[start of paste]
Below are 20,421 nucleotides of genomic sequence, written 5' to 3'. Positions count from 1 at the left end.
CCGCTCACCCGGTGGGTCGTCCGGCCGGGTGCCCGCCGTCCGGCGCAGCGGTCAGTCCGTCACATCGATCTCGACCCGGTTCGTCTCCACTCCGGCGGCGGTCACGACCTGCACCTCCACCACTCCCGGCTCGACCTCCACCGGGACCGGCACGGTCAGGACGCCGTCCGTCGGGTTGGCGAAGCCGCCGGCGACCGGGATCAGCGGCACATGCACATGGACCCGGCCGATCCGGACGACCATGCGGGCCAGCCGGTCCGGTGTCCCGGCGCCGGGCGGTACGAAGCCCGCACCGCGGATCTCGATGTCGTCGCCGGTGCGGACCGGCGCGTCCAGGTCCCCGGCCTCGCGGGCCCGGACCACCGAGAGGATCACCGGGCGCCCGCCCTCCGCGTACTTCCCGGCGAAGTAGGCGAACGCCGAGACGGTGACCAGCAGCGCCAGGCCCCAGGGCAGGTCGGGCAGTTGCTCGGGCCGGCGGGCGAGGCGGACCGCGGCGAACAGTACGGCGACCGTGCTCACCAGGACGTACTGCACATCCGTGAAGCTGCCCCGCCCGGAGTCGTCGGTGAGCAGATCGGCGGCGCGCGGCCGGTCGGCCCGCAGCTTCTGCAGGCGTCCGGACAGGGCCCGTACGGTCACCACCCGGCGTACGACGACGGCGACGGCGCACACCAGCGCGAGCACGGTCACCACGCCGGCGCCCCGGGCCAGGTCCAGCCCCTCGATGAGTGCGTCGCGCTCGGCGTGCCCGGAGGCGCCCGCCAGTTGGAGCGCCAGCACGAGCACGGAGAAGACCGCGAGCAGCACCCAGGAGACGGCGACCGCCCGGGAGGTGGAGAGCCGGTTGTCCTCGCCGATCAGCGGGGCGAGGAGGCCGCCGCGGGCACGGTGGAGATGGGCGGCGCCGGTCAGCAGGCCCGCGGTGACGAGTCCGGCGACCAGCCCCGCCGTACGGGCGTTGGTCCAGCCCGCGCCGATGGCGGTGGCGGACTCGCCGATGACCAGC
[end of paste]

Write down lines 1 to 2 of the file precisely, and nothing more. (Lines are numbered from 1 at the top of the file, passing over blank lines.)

Below are 20,421 nucleotides of genomic sequence, written 5' to 3'. Positions count from 1 at the left end.
CCGCTCACCCGGTGGGTCGTCCGGCCGGGTGCCCGCCGTCCGGCGCAGCGGTCAGTCCGTCACATCGATCTCGACCCGGTTCGTCTCCACTCCGGCGGCGGTCACGACCTGCACCTCCACCACTCCCGGCTCGACCTCCACCGGGACCGGCACGGTCAGGACGCCGTCCGTCGGGTTGGCGAAGCCGCCGGCGACCGGGATCAGCGGCACATGCACATGGACCCGGCCGATCCGGACGACCATGCGGGCCAGCCGGTCCGGTGTCCCGGCGCCGGGCGGTACGAAGCCCGCACCGCGGATCTCGATGTCGTCGCCGGTGCGGACCGGCGCGTCCAGGTCCCCGGCCTCGCGGGCCCGGACCACCGAGAGGATCACCGGGCGCCCGCCCTCCGCGTACTTCCCGGCGAAGTAGGCGAACGCCGAGACGGTGACCAGCAGCGCCAGGCCCCAGGGCAGGTCGGGCAGTTGCTCGGGCCGGCGGGCGAGGCGGACCGCGGCGAACAGTACGGCGACCGTGCTCACCAGGACGTACTGCACATCCGTGAAGCTGCCCCGCCCGGAGTCGTCGGTGAGCAGATCGGCGGCGCGCGGCCGGTCGGCCCGCAGCTTCTGCAGGCGTCCGGACAGGGCCCGTACGGTCACCACCCGGCGTACGACGACGGCGACGGCGCACACCAGCGCGAGCACGGTCACCACGCCGGCGCCCCGGGCCAGGTCCAGCCCCTCGATGAGTGCGTCGCGCTCGGCGTGCCCGGAGGCGCCCGCCAGTTGGAGCGCCAGCACGAGCACGGAGAAGACCGCGAGCAGCACCCAGGAGACGGCGACCGCCCGGGAGGTGGAGAGCCGGTTGTCCTCGCCGATCAGCGGGGCGAGGAGGCCGCCGCGGGCACGGTGGAGATGGGCGGCGCCGGTCAGCAGGCCCGCGGTGACGAGTCCGGCGACCAGCCCCGCCGTACGGGCGTTGGTCCAGCCCGCGCCGATGGCGGTGGCGGACTCGCCGATGACCAGC